The Omaha guide. (Omaha, Neb.) 1927-19??, August 04, 1945, Page 7, Image 7

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By Ruth Taylor
One thing that is stressed in tales told by those
who have watched our armies at thier far flung
battle stations the world over is the desire of our
boys for music. Every entertainer has come back
with the feeling that the greatest audience in the
world is our GI’s.
Lily Pons in her first concert in Germany—where
she sang the songs that Germany had barred be
cause their writers were non-Aryan—said: “No
concert or opera audience has ever been more ap
preciative. «
But is that surprising? Our boys are used to
music—of some sort or other. It has been part of
their daily lives. It speaks of the homes from which
they came, of the homes to which they hope to re
turn. i 1$$
America since its inception has sung. But Am
erica itself has been an orchestra. What is democ
racy but the blending of many instruments'? Some
times one instrument plays a solo role for a few
minutes, sometimes another, but all are parts of the
whole symphony. The orchestration has a place
for each. If you listen closely you can distinguish
the various instruments, each according to the
score supplementing and complementing each other
Into this nation have come people of different
races, of different faiths, of different classes. Blend
ed together, like the instruments in the orchestra,
they have become an entity. They have made what
Walt Whitman called “the music of democracy”.
We are proud of our heterogeneous population,
proud of its homogeneity. We are proud of the tra
ritions of the past, prouder of the present ability to
work and fight and live together unhampered by
the prejudices, "hatreds and petty biases of more
narrowly circumscribed nations overseas. But we
are proudest of all of the hope—no, the determin
ation to shape a future where the brotherhood of
man fill be recognized all over the world and the ,
nations will live together in harmony as their sons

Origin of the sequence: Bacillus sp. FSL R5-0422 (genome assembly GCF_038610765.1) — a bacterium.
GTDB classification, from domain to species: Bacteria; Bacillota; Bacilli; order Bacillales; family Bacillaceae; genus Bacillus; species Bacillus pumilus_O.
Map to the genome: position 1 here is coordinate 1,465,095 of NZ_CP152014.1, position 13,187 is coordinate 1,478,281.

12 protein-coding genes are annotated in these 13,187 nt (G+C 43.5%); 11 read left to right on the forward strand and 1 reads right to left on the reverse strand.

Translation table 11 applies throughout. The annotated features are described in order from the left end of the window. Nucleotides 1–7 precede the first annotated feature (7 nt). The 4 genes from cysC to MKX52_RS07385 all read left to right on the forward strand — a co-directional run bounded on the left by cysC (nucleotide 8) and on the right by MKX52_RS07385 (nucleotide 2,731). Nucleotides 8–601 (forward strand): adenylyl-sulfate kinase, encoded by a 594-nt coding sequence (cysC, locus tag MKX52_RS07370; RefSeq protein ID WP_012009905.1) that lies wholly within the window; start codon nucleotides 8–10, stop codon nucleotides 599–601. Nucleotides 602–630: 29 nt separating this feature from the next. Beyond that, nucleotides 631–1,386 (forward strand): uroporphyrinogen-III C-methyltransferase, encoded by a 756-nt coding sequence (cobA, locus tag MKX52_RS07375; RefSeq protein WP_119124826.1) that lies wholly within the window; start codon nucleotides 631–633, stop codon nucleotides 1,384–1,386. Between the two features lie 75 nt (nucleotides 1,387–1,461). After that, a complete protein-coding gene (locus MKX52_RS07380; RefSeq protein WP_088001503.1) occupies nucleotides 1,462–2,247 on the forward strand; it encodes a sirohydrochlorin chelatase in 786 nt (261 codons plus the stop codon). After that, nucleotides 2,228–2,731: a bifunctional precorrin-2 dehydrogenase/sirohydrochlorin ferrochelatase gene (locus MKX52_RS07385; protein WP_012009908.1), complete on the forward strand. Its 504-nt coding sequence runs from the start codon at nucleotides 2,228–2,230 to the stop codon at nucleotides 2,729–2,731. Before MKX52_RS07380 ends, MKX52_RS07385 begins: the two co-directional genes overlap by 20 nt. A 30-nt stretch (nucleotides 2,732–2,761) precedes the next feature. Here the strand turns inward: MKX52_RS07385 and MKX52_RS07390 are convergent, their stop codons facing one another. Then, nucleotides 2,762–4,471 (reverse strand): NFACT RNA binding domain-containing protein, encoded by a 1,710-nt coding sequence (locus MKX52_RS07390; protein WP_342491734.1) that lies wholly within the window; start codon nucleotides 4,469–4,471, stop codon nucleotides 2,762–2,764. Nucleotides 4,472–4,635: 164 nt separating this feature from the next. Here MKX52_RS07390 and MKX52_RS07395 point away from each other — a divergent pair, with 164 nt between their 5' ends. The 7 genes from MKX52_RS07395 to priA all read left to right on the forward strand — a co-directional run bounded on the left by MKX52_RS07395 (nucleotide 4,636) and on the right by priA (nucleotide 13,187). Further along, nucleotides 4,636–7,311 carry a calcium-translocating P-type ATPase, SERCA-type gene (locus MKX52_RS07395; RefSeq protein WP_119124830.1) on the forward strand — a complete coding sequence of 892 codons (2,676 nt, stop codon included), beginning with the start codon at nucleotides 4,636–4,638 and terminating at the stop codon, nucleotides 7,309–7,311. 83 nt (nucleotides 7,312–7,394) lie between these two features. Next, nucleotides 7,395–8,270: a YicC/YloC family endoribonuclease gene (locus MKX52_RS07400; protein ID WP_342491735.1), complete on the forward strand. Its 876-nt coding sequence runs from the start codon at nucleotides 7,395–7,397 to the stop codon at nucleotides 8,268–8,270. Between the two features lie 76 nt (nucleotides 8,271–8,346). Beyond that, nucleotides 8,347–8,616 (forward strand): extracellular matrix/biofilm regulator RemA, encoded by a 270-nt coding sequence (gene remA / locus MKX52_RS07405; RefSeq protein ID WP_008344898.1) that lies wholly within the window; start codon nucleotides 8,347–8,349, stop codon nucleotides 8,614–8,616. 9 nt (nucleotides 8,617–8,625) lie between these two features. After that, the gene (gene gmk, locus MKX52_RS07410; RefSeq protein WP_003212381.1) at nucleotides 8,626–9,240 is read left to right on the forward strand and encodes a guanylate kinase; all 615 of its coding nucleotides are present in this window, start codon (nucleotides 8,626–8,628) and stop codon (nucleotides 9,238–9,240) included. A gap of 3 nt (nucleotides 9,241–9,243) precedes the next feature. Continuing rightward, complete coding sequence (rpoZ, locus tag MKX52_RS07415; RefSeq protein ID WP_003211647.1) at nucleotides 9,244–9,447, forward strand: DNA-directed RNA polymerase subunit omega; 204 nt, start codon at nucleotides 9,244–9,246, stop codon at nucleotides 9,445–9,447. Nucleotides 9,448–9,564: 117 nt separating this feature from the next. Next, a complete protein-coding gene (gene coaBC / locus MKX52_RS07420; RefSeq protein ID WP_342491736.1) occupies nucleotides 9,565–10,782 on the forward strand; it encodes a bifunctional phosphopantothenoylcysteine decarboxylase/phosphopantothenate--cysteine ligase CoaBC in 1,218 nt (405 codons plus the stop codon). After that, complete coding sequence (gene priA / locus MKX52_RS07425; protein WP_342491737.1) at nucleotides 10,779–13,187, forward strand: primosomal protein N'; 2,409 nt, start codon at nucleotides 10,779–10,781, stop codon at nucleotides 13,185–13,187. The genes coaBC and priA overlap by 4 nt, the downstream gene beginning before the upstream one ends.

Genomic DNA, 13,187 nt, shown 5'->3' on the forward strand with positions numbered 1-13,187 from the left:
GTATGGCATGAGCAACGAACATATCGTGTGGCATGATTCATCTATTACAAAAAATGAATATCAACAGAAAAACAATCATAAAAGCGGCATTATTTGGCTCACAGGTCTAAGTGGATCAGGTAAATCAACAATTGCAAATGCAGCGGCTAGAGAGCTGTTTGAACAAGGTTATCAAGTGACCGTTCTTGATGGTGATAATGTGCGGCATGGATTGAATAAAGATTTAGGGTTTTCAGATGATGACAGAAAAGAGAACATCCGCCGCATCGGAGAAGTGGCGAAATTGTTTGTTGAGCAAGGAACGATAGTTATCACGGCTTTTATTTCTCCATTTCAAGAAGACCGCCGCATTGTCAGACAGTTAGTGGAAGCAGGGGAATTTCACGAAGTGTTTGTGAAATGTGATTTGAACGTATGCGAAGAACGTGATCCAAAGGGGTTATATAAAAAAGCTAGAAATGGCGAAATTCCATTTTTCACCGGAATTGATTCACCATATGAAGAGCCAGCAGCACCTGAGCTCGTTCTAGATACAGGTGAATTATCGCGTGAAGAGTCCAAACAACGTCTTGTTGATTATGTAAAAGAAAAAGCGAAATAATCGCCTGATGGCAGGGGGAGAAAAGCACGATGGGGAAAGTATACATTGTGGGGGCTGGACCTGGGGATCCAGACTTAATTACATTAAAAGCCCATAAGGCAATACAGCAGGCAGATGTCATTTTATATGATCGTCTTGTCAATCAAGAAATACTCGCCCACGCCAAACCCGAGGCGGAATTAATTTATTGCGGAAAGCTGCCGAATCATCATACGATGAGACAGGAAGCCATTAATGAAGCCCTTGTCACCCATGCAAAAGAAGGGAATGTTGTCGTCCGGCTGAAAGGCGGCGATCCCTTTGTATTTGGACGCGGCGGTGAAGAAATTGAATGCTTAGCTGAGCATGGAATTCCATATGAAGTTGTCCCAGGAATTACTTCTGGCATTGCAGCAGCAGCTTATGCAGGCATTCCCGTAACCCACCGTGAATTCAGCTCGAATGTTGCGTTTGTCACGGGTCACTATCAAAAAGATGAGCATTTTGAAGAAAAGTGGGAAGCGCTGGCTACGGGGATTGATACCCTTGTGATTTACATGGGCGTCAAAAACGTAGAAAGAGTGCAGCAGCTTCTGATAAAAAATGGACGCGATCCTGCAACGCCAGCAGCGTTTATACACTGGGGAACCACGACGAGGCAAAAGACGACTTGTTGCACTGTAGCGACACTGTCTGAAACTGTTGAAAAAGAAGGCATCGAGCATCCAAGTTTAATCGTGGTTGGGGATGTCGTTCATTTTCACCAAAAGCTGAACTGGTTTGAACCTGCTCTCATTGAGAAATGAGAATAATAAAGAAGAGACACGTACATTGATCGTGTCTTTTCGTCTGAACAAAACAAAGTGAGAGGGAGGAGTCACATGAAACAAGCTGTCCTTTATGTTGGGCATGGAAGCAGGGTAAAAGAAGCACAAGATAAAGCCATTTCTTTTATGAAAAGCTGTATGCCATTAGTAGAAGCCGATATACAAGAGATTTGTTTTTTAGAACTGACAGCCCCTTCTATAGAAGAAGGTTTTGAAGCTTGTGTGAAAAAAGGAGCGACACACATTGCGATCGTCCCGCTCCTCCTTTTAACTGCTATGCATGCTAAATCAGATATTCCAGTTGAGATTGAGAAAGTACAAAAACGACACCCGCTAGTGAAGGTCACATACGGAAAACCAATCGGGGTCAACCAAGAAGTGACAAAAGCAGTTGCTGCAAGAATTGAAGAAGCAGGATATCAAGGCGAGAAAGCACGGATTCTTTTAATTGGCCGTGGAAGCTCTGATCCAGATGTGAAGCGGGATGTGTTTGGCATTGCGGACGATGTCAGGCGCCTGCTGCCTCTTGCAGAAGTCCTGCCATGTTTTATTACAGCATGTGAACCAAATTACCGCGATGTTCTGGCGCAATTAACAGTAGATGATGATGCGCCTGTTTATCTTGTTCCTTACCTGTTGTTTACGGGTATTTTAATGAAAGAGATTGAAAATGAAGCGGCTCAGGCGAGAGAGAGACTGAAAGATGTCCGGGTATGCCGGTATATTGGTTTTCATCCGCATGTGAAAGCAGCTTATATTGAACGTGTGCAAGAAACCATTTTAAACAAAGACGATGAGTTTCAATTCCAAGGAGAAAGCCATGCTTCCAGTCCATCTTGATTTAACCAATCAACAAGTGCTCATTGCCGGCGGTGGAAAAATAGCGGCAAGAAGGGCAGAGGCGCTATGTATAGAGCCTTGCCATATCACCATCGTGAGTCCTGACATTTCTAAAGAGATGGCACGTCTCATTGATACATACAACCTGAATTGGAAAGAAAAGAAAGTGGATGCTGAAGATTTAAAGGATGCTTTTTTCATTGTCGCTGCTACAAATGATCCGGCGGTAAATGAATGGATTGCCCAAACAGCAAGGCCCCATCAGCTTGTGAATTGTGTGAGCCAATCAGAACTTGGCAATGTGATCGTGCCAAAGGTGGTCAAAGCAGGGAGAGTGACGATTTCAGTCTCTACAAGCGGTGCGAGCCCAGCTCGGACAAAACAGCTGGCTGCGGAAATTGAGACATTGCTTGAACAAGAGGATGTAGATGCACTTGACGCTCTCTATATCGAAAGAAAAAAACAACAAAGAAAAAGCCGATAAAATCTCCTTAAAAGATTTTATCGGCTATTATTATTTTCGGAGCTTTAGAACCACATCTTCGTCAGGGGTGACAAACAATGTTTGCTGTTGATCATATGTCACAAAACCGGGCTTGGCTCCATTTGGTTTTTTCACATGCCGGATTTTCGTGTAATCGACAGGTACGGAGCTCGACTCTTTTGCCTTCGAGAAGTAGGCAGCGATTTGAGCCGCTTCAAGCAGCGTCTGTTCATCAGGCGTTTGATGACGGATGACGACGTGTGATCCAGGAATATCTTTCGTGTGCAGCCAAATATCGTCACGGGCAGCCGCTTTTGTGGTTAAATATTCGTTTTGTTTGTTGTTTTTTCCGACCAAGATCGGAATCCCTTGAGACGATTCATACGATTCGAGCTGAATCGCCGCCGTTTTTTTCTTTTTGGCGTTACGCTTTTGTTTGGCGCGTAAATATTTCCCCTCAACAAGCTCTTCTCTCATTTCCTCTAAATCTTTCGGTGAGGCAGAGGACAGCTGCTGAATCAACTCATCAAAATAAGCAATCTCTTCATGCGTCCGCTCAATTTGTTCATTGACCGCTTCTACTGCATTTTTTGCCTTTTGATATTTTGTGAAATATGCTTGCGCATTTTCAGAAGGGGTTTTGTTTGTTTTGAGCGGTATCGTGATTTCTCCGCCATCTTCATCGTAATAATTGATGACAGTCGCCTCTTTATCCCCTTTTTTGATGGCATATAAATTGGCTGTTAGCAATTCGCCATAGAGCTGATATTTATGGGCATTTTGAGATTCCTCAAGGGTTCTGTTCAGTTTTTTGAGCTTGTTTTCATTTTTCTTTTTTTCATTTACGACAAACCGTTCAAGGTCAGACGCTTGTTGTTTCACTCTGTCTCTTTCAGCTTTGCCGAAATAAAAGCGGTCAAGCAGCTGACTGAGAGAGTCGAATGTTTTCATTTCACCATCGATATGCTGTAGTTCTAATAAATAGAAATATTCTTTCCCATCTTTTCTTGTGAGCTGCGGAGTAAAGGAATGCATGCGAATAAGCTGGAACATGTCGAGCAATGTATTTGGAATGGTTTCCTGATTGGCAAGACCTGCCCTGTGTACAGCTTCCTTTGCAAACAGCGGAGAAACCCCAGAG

and daughters live in good will in our own country.
A far off ambition in these warring days? Yes—
but as man has progressed so will man progress
till further. As the great democracy, a nation with
a polyglot population, we have the task of playing
so beautifully our unfinished symphony, that the
rest of the world will join in to make it a perfect
whole. Then will the music ofdemocracy fill the
earth with celestial liarmonv.
_:_ i
Men and women who left insurance jobs to serve
with the nation’s armed forces, will find that the busi
ness has a twofold educational program waiting for
them upon their return to civilian life. Immediately
available will be printed summaries of all important
changes that have taken place in property, casualty j
and inland marine insurance. Selected centers will
provide refresher courses. Also available will be ad
vanced and special adult educational courses designed
to fit them for better jobs.
Plans are being developed for providing adequate
educational facilities for those returning veterans
without previous insurance experience, who desire to
enter the business either as agents or company em
ployes. There will be jobs for many new' employes.
' The extensive progress in broadening fire and
property insurance coverages, in providing new" types
of protection and “all-risk” policies to fit the policy- ■,
holders’ changing needs, makes it desirable for vet
erans who plan to re-enter the field of general insur
ance to use this educational short-cut to get up to I
date as quickly as possible.
Postwar educational planning is being coordi
nated by the National Association of Insurance
Agents and its affiliated state associations. Experts
from fire and casualty insurance companies are giv
ing time to help mke the postwrar plan efficient and
It is anticipated that short-course schools will be
set up on a state-wide basis at some central univer
sity or college. Other courses w'ill be given by local
boards of insurance agents and in the home offices of
many companies.
There is no way to express adequate contempt
for well-paid w'orkmen and labor leaders w'ho strike
and advocate strikes in war production plants today.
Such men deserve special punishment in the hereafter
—possibly the torment of their own souls for shirking
in their solemn duty while their brothers and sons die
on the battlefields, will be some retribution.
Radar Magical Beam That
Bounces Back on Contact
Lightning Calculator Estimates Distances
Upon Deflection of Electrons; Study
Of Apparatus Still in Infancy.
News Analyst and Commentator.
*» *> U service, Union Trust Building,
Washington. D. C.
(In a previous article Mr. Baukhagi
told. some of the little known facts in
the history and development of radai
and recorded many of its possible peace
time uses. In this article he explains
what makes radar tick and how it per
formed some of its marvelous feats in
this war.)
“Impact,” a publication of the of
fice of the assistant chief of air staff,
intelligence branch, for the first
time lifting the veil which has cov
ered descriptions of radar, says suc
cinctly: "A radar set is nothing
more than a machine for sending
electrons out into space in a steady
stream in a desired direction. These